Introductory Note from Paxton Quigley, daughter of Hymen Milgrom

Dear friends,

During his life, the late Hymen Milgrom donated substantially towards improving urban education, most significantly through the Urban Teacher Education Program at the University of Chicago, a program that has since then progressed to a large scale with federal funding. The Milgrom family has now decided to honor our father by using his bequest to the University of Chicago to support research on education in Chicago and other large urban centers. More specifically, the aim of this project is to conduct research that will help schools become more effective in fostering the skills, dispositions, and experiences that are essential for success in the modern labor market.

To this end, the Milgrom family formed the Hymen Milgrom Supporting Organization (HMSO) that is now soliciting proposals for research. The 2015 Request for Proposals, available on this web site, describes the need for the research that the HMSO will fund in 2015, the research topics that will be eligible for funding, who may apply for funding, the likely duration and level of support for funded projects, the process by which proposals will be reviewed, and the deadlines for submitting proposals.


Paxton Quigley, daughter of Hymen Milgrom

About Successful Pathways from School to Work

Successful Pathways from School to Work is a new initiative by the Committee on Education to support inquiry and problem solving concerning how to improve education to better prepare urban youth to succeed in the modern labor market.  The initiative supports innovative research across a range of disciplines and spanning the life course from infancy to young adulthood, bringing together researchers, policy makers, and practitioners to address the urgent problem of improving the academic preparation of youth in Chicago and other major cities.  Its goals are:

  • To PROMOTE fostering the skills that are most essential for labor market success
  • To DISCOVER more effective ways of motivating persistent, reliable effort to attend school, complete work on time, progress from grade to grade, accumulate credits, and graduate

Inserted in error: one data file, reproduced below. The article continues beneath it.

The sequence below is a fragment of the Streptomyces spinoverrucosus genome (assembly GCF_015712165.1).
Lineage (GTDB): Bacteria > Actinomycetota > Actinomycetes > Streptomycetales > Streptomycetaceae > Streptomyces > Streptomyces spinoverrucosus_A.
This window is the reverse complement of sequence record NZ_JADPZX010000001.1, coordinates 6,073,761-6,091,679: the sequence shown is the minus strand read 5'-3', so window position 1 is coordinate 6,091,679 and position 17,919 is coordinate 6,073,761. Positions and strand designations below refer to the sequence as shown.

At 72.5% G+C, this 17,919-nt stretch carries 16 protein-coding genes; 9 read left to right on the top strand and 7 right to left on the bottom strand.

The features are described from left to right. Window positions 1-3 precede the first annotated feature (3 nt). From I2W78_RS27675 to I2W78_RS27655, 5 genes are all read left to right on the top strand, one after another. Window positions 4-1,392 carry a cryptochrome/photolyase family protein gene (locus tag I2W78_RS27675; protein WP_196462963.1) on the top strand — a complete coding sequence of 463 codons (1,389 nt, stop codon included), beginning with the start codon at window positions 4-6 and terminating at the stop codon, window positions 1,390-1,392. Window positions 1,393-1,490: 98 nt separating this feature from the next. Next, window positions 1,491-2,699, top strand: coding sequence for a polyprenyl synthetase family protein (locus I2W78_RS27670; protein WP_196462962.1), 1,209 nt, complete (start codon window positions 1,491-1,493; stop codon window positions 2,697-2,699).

• To EXPAND available information and experiences that enable youth to envision and successfully carry out post-secondary plans of action that lead to stable, productive employment
  • To CLARIFY the malleable factors which contribute, at each stage of the life course, to a successful transition from school to work

Successful Pathways from School to Work is funded by the Hymen Milgrom Supporting Organization and supported by the Division of the Social Sciences.

Latest News and Announcements

New research effort aims to improve outcomes for disadvantaged students

Successful Pathways seeks project proposals from grad students

by Jann Ingmire

Motivating eighth-graders from a disadvantaged neighborhood to build the skills needed for success is the focus of a new pilot program starting this month as part of the Successful Pathways from School to Work initiative. This study is just one of several research projects funded last year by the initiative. Requests for proposals for 2015 funding are being accepted through the end of April.

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2015 RFP Available Now

We are pleased to announce the release of our 2015 Request for Proposals.  Brief "letters of interest" are due April 30, 2015. For the 2015 competition, the HMSO invites proposals from graduate students only, for a range of study types. We are especially interested in innovations occurring in preschool and public elementary and secondary school settings that can promote successful pathways from public schools to the labor market.

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Major Gift Funds Research on the Path from School to Work

By Jann Ingmire

January 30, 2014

A major new research initiative at the University of Chicago will examine and develop ways in which public education can help urban children become more highly skilled and more successful as adults.

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Obama to Offer $100 Million Job Skills Education Plan

The need to better prepare urban youth for the labor market is a major policy issue of urgent national concern. The Obama administration has recently acknowledged this with a new grant competition aimed at encouraging high schools to create innovative programs that prepare students with industry-relevant skills.   


To read more, visit Bloomberg Politics article.

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